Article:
A Vulkan-based translation layer for Direct3D 10/11 which allows running 3D applications on Linux using Wine.
For the current status of the project, please refer to the project wiki.
How to use
In order to install a DXVK package obtained from the release page into a given wine prefix, run the following commands from within the DXVK directory:
export WINEPREFIX=/path/to/.wine-prefix winetricks --force setup_dxvk.verb
This will copy the DLLs into the
syswow64 directories of your wine prefix and set up the required DLL overrides. Pure 32-bit prefixes are also supported.
Verify that your application uses DXVK instead of wined3d by checking for the presence of the log files
dxgi.log in the application's directory, or by enabling the HUD (see notes below).
- wine 3.10 or newer
- Meson build system (at least version 0.43)
- MinGW64 6.0 compiler and headers
- glslang compile
The simple way
Inside the DXVK directory, run:
./package-release.sh master /your/target/directory --no-package
This will create a folder
/your/target/directory, which contains both 32-bit and 64-bit versions of DXVK, which can be set up in the same way as the release versions as noted above.
# 64-bit build. For 32-bit builds, replace # build-win64.txt with build-win32.txt meson --cross-file build-win64.txt --buildtype release --prefix /your/dxvk/directory build.w64 cd build.w64 ninja ninja install
The D3D10, D3D11 and DXGI DLLs as well as a shell script to set up DXVK for a specific wine prefix will be located in
Notes on Vulkan drivers
Before reporting an issue, please check the Wiki page on the current driver status and make sure you run a recent enough driver version for your hardware.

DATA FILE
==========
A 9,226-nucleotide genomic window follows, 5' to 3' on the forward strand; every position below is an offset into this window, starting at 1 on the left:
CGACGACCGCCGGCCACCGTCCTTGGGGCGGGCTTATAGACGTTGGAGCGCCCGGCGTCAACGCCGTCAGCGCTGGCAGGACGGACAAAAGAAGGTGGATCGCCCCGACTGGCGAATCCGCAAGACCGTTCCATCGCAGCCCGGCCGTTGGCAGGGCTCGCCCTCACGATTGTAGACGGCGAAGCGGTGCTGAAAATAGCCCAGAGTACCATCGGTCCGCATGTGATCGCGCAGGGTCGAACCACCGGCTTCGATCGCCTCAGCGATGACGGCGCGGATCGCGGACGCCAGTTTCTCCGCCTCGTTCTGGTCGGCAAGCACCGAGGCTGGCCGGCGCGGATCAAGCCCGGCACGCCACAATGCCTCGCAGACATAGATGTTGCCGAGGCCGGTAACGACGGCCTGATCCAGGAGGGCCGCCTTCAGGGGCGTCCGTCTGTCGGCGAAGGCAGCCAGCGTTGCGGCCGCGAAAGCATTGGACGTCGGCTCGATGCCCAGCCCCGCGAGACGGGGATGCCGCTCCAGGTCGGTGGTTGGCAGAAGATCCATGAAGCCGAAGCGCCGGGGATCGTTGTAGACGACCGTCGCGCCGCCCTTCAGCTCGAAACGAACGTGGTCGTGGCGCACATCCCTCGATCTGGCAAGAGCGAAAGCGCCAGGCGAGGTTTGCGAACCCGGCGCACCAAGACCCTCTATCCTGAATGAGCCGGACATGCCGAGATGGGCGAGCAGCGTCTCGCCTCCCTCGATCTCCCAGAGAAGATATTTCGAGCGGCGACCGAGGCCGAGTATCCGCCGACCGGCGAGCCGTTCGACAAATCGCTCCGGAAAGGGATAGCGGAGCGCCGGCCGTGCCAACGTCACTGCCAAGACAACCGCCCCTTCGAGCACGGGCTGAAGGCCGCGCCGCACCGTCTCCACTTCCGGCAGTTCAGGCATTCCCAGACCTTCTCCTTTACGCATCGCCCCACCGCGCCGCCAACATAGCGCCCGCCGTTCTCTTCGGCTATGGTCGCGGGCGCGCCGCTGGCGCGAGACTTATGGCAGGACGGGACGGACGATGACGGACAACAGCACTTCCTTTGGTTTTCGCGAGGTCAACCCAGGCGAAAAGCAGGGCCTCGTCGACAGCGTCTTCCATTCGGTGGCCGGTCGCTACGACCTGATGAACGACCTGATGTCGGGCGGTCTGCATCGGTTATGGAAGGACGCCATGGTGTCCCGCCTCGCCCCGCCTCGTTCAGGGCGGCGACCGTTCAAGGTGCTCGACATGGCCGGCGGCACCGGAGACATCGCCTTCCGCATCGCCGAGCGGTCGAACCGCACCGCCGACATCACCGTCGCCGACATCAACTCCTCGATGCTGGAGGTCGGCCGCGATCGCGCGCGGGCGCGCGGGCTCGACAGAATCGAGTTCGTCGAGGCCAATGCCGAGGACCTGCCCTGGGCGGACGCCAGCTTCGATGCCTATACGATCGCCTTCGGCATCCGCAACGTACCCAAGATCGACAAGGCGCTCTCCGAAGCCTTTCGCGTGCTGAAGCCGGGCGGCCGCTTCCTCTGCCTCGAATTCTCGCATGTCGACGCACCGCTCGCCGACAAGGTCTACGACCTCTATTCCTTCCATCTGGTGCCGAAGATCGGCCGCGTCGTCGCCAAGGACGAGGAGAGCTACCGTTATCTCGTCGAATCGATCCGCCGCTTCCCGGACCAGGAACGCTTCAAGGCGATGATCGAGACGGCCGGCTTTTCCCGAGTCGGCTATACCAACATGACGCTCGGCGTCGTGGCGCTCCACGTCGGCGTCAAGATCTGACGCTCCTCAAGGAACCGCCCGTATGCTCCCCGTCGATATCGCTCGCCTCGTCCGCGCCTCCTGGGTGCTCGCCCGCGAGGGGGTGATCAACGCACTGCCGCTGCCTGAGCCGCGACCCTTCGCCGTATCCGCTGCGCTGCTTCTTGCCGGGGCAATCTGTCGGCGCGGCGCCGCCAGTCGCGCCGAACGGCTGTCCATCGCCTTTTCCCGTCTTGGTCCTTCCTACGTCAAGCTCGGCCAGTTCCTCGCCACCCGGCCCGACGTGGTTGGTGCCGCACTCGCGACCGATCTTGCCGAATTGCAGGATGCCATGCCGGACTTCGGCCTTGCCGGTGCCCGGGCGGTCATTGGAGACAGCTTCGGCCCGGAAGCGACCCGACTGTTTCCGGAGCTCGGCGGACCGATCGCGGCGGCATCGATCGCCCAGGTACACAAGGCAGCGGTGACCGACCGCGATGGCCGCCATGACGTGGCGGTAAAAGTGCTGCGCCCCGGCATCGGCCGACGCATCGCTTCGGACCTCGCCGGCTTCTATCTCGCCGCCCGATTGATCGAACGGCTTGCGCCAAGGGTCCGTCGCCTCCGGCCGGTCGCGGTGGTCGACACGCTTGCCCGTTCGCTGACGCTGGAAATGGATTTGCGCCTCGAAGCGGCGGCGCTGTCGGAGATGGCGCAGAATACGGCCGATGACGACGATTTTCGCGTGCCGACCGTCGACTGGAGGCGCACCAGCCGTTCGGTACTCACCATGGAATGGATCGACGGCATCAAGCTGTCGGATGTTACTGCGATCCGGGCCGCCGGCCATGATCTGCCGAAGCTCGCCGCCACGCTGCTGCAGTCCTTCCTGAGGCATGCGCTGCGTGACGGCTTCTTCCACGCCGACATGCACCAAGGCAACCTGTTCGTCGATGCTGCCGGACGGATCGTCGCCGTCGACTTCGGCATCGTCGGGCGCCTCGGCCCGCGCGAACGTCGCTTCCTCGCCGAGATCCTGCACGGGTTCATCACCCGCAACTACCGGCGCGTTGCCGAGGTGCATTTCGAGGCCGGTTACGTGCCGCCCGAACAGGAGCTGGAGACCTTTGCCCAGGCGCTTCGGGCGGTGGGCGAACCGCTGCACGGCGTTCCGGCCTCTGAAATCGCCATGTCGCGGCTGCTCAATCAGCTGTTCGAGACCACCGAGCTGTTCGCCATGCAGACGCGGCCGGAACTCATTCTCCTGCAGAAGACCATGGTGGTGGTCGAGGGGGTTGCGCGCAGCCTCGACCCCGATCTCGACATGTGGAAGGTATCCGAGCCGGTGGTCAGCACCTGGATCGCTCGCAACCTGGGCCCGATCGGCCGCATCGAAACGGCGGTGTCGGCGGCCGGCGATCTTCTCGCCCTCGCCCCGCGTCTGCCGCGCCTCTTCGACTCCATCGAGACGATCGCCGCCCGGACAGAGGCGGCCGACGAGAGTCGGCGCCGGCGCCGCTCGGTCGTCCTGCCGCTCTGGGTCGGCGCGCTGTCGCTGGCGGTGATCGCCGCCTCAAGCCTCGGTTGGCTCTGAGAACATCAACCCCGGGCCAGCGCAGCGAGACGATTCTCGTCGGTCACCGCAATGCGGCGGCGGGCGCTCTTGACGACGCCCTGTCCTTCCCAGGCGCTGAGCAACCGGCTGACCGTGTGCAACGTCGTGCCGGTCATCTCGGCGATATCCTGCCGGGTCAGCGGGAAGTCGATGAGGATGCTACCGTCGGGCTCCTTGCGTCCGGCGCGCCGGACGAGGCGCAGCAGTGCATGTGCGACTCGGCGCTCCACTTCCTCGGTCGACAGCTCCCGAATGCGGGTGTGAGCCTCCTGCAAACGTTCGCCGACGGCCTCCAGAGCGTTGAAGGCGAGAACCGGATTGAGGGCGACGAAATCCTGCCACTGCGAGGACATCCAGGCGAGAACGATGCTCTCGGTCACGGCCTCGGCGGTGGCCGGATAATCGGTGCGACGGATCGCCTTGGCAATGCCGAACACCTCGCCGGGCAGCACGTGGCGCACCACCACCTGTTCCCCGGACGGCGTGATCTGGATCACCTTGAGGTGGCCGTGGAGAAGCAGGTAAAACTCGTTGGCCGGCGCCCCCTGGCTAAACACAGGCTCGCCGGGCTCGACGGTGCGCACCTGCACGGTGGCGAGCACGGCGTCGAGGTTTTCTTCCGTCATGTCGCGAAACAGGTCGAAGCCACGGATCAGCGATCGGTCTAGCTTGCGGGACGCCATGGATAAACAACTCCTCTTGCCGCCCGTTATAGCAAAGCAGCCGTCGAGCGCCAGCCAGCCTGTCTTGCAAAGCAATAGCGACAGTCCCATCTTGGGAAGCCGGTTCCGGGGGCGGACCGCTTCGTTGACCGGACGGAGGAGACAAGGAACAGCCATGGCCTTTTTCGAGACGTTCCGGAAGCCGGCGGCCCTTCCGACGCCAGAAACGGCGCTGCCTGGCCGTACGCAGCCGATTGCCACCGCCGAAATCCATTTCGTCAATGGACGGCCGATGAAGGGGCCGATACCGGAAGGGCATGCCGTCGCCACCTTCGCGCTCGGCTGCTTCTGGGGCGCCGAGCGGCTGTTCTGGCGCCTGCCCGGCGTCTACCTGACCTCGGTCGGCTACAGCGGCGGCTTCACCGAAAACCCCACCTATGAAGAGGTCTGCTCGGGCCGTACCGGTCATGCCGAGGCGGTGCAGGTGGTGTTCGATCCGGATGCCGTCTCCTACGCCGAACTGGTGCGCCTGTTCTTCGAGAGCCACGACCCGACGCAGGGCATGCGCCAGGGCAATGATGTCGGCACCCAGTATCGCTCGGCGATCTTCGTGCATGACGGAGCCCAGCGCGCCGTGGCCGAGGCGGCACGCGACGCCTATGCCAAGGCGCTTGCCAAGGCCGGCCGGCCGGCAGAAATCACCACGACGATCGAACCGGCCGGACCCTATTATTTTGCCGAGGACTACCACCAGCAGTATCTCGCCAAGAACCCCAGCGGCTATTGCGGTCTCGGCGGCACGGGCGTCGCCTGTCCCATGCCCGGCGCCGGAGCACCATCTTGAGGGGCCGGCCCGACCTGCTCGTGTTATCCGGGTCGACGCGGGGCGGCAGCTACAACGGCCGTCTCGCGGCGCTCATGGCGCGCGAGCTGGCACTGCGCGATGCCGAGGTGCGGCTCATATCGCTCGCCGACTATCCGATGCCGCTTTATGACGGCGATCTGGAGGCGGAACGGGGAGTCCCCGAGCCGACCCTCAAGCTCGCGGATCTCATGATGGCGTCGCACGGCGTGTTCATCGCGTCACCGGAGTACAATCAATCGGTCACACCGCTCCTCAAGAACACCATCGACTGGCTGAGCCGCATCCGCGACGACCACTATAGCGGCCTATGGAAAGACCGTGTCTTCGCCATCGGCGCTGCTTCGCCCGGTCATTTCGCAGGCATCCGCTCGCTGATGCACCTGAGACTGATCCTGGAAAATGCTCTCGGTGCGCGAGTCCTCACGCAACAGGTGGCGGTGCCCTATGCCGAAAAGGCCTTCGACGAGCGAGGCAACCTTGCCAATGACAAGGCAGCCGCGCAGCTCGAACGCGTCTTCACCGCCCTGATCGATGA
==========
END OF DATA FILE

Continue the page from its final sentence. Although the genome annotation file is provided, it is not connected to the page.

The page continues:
Online multi-player games
Manipulation of Direct3D libraries in multi-player games may be considered cheating and can get your account banned. This may also apply to single-player games with an embedded or dedicated multiplayer portion. Use at your own risk.
DXVK_HUD environment variable controls a HUD which can display the framerate and some stat counters. It accepts a comma-separated list of the following options:
devinfo: Displays the name of the GPU and the driver version.
fps: Shows the current frame rate.
frametimes: Shows a frame time graph.
submissions: Shows the number of command buffers submitted per frame.
drawcalls: Shows the number of draw calls and render passes per frame.
pipelines: Shows the total number of graphics and compute pipelines.
memory: Shows the amount of device memory allocated and used.
version: Shows DXVK version.
DXVK_HUD=1 has the same effect as
Some applications do not provide a method to select a different GPU. In that case, DXVK can be forced to use a given device:
DXVK_FILTER_DEVICE_NAME="Device Name"Selects devices with a matching Vulkan device name, which can be retrieved with tools such as
Note: If the device filter is configured incorrectly, it may filter out all devices and applications will be unable to create a D3D device.
DXVK caches pipeline state by default, so that shaders can be recompiled ahead of time on subsequent runs of an application, even if the driver's own shader cache got invalidated in the meantime. This cache is enabled by default, and generally reduces stuttering.
The following environment variables can be used to control the cache:
DXVK_STATE_CACHE=0Disables the state cache.
DXVK_STATE_CACHE_PATH=/some/directorySpecifies a directory where to put the cache files. Defaults to the current working directory of the application.
The following environment variables can be used for debugging purposes.
VK_INSTANCE_LAYERS=VK_LAYER_LUNARG_standard_validationEnables Vulkan debug layers. Highly recommended for troubleshooting rendering issues and driver crashes. Requires the Vulkan SDK to be installed on the host system.
DXVK_LOG_LEVEL=none|error|warn|info|debugControls message logging.
DXVK_LOG_PATH=/some/directoryChanges path where log files are stored.
DXVK_CONFIG_FILE=/xxx/dxvk.confSets path to the configuration file.
DXVK requires threading support from your mingw-w64 build environment. If you are missing this, you may see "error: 'mutex' is not a member of 'std'". On Debian and Ubuntu, this can usually be resolved by using the posix alternate, which supports threading. For example, choose the posix alternate from these commands (use i686 for 32-bit):
update-alternatives --config x86_64-w64-mingw32-gcc update-alternatives --config x86_64-w64-mingw32-g++